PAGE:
The Eastern Virginia Brass Quintet once again made a strong case for their ensemble as both educational and entertaining.
Billion Dollar Trio
Music of Dvorák, Brahms, Tajcevic and Piazzolla
Hofheimer Theater, Virginia Wesleyan College
November 26, 2012
Review by John Campbell
The Billion Dollar Trio chose this name to emphasize the quality of unlimited resources that they bring to music and that music can bring to an audience. This piano trio has a clarinet instead of a violin with cello and piano. Pianist Tomoko Nakayama has been praised for superior technical facility and musicality. Currently she serves as staff accompanist at the Juilliard School. A native of Japan, she earned her bachelor and master’s degrees at Juilliard.
Alexey Gorokholinsky, clarinet, is noted for his intensity and virtuosity and his willingness to challenge the boundaries of his instrument. Born in Russia, he came to the U.S. at age fifteen to attend Idyllwild Arts Academy in California, followed by the Juilliard School where he appeared regularly in chamber performances in New York City and beyond. His day job is teaching at a public school in Brooklyn. As a composer he combines classical instruments and electronics on his CD Model for Assembling.
Adrian Daurov, a versatile cellist, has been seen on many concert stages. He’s played with Alicia Keys, Josh Groban, Sarah Brightman, the Trans-Siberian Orchestra and others. His debut as a soloist with the St. Petersburg State Symphony Orchestra at age fifteen led to a scholarship to study at Juilliard. He has served as principal cellist with the Chamber Orchestra of New York. His own ensemble is the Voxare Quartet that was featured on Romaine Collin’s recent jazz album.
They opened with three movements from Dvorák’s (1841-1904) “Dumky Trio (Piano Trio No. 4 in E minor), I., IV. and VI. With the clarinet substituting for a violin, some sections were more successful than others. For me, this much-loved piece did not work well cut into pieces. Redemption came when they played Brahms’ beautiful Clarinet Trio in A minor, Op. 114. The playing was superb. In conversation after the performance I learned that the “Dumky” had been abbreviated to fit into a required one-hour, no intermission format.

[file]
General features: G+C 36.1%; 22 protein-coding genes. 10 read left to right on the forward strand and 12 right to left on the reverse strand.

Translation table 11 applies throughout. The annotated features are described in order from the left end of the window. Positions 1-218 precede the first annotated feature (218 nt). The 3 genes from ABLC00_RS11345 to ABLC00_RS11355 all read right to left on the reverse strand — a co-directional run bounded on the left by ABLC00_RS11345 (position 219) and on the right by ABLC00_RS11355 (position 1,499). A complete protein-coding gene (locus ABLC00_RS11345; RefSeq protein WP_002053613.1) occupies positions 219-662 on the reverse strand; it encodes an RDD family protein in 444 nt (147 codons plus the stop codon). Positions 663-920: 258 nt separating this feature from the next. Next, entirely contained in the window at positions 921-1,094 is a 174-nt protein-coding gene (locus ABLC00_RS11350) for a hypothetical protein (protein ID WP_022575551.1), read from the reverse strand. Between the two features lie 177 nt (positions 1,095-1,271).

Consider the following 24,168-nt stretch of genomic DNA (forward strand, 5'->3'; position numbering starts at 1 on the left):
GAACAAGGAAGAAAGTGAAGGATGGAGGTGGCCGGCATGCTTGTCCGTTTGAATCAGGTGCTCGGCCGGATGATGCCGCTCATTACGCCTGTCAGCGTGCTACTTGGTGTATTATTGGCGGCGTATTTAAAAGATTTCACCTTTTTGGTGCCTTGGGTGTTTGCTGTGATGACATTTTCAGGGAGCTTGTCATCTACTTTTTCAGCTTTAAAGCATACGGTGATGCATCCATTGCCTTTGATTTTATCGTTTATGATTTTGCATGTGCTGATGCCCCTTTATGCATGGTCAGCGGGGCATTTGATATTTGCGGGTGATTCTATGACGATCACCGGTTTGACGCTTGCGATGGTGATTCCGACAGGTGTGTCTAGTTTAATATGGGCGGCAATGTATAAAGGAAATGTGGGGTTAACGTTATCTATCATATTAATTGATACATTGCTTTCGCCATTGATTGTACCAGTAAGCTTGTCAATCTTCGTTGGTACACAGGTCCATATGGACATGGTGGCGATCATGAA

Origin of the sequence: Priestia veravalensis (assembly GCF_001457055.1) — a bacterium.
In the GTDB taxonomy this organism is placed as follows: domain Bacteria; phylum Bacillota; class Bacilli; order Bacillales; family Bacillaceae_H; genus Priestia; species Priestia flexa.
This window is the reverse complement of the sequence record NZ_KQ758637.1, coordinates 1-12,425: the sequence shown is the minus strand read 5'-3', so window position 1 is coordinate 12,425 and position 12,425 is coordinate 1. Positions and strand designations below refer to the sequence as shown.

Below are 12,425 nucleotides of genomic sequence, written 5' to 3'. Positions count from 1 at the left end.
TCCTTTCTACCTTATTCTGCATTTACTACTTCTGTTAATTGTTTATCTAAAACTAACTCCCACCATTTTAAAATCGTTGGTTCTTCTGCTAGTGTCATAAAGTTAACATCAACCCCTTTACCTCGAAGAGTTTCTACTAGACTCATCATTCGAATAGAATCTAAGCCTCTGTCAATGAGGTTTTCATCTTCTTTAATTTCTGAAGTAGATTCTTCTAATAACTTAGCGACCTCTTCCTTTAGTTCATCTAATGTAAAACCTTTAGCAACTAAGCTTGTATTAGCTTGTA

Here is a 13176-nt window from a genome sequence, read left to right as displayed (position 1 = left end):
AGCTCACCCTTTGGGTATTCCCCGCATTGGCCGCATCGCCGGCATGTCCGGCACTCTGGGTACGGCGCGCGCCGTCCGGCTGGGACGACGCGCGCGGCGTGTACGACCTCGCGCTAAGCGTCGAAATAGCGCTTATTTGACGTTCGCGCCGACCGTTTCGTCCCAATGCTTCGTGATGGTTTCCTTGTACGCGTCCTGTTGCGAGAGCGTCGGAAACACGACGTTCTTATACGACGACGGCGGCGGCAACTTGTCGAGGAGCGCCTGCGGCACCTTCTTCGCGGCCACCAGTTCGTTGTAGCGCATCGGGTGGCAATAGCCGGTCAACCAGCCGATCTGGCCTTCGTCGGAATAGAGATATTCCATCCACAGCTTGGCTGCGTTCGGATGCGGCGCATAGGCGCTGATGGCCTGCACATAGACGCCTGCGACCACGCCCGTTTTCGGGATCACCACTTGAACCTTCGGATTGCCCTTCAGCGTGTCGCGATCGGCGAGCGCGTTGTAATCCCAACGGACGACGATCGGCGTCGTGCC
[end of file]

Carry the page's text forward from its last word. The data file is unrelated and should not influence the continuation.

Seven Balkan Dances by Marko Tajcevic (1900-1984) was a piece that was totally new to the listeners. It had been introduced to the men of the trio by a patron who invited them to do a read-through of several chamber pieces. The patron is a pianist who pulled out the sheet music and it was love at first hearing. Croatian composer Tajcevic originally wrote the pieces, based on Balkan folk music, for solo piano. After it had become his most popular piece, he arranged it for all sorts of instrumental combinations, including piano trio.
By using unusual blends of instrumental colors he achieves the exotic sound of vocal quartet notes found in Eastern European folk music. For example, in the first dance he pairs very fast notes with long cello lines. The second has a Bartók-like use of folk dance. The third has a pronounced strange blend of sonorities. The fourth dance opens with a throaty cello and slow clarinet notes, then a moody piano solo soon joined by the cello. The trio together brings it to an end. Five had a fast Gypsy travelling pace and six uses plucked cello, staccato piano with short, chirpy clarinet notes. Only at the end of the seventh dance does he use sawed cello playing followed by a foot-stomp dance reminiscent of Kurt Weill.
A spoken introduction by Ms. Nakayama for Primavera Porteña (Spring) from Astor Piazzolla’s Four Seasons of Buenos Aires ended with “Please swing with us.” Think nightclub tango with slow, rhythmic piano, soulful cello and a clarinet that swings joined together, off for a breathless run. We all had fun, players and audience alike.
The warm, intimate space of Hofheimer Theater offers a chamber music experience that is up-close and personal. It is a group activity that nourishes the spirit.